I think the neatest thing about this episode is how Josh is barely in it at all. It’s all about how these women are all affected by Josh but his absence underscores how they’ve all projected something onto him that isn’t really there. I also loved how central Anna’s cat was to the plot. Gravy is the thing that Josh keyed in on to get himself in with Anna and Gravy is the thing that brought Rebecca and Valencia closer to her as well, in a completely different way. The detail that they had to reattach the cat’s tail was just bizarre enough to be hilarious rather than traumatizing.

Anyway, as usual, Crazy Ex-Girlfriend juggled its storylines with self-awareness and empathy. I always consider it a treat to watch and I look forward to its return.

 

TB-TV-Grade-A
Season 2, Episode 7 (S02E07)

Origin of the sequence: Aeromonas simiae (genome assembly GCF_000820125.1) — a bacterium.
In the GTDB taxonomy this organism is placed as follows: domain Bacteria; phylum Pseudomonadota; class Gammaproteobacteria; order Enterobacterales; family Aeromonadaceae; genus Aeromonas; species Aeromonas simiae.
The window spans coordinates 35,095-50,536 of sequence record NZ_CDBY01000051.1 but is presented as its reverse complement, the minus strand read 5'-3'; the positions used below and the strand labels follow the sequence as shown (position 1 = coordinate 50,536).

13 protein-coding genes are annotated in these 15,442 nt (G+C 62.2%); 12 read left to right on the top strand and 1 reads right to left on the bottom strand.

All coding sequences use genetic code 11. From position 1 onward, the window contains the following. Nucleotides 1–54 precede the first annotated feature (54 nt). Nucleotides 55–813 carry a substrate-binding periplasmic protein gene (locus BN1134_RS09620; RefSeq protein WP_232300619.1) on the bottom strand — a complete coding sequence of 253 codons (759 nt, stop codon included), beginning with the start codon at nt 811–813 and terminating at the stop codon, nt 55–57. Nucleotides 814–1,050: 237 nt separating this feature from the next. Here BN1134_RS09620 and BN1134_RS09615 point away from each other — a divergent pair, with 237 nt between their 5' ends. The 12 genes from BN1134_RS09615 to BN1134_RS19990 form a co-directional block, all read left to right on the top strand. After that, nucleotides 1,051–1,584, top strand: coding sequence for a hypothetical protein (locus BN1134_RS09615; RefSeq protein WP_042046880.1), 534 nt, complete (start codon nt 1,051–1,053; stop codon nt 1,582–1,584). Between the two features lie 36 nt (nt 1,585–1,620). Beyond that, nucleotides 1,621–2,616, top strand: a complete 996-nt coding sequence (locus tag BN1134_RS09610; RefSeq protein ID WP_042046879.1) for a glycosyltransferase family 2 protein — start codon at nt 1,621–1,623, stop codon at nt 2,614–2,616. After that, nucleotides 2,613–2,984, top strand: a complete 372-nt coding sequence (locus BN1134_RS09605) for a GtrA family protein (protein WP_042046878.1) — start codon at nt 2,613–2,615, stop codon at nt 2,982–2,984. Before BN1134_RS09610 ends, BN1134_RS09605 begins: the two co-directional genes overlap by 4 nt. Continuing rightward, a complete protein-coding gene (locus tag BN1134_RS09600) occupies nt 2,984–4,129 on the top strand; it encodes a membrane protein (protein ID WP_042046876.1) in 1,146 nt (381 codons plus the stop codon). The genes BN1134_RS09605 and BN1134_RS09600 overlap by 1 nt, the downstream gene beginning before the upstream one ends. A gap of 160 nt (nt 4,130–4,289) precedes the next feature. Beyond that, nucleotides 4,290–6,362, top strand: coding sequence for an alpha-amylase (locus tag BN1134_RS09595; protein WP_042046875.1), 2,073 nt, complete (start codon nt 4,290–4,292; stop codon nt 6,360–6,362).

Crazy Ex-Girlfriend airs Fridays at 9PM on The CW

Read all of our reviews of Crazy Ex-Girlfriend here.
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Dana is a digitization archivist by day and a masked pop culture avenger by night. She spreads the gospel of science fiction and fantasy wherever she goes.
Follow Dana on Twitter: @DanaLeighBrand
Keep up with all of Dana’s reviews here.

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1 Comment

  1. Great review per usual. I’m really enjoying the season 2 reviews. Well done. One point, though.
    “Valencia was always the character who bought into the patriarchal myth that women are in competition with each other for male attention.”
    Well, I dunno. The patriarchy is hardly the cause of ALL women’s woes. There some ‘matriarchal’ cultural baggage too. A fair proportion of the stuff being blamed on the ‘patriarchy’, these days, men as a group scarcely have an inkling about.